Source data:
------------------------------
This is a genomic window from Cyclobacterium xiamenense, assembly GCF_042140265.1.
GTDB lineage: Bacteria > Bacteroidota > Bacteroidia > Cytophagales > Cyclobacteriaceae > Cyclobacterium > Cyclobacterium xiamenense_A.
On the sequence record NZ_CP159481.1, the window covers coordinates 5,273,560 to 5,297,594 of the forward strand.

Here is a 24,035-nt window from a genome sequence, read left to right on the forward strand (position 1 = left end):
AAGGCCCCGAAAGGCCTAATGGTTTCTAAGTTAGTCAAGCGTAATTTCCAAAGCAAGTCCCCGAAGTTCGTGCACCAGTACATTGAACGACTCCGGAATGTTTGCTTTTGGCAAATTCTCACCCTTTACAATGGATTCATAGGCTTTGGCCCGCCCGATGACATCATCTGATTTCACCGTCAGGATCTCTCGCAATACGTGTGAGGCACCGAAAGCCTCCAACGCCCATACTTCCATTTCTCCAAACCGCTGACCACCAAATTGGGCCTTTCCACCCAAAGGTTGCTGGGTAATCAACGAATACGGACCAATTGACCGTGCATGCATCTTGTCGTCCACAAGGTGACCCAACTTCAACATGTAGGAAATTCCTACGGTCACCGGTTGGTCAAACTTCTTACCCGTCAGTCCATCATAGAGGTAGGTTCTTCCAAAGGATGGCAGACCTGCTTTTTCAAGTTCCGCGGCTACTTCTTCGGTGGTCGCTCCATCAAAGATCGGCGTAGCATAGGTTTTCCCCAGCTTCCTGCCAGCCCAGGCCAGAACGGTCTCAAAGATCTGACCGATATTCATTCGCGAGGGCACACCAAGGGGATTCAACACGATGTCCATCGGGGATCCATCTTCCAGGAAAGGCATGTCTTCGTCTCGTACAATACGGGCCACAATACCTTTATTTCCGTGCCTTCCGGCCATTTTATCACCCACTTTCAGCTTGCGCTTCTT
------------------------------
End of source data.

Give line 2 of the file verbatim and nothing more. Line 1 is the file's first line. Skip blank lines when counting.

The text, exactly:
GTDB lineage: Bacteria > Bacteroidota > Bacteroidia > Cytophagales > Cyclobacteriaceae > Cyclobacterium > Cyclobacterium xiamenense_A.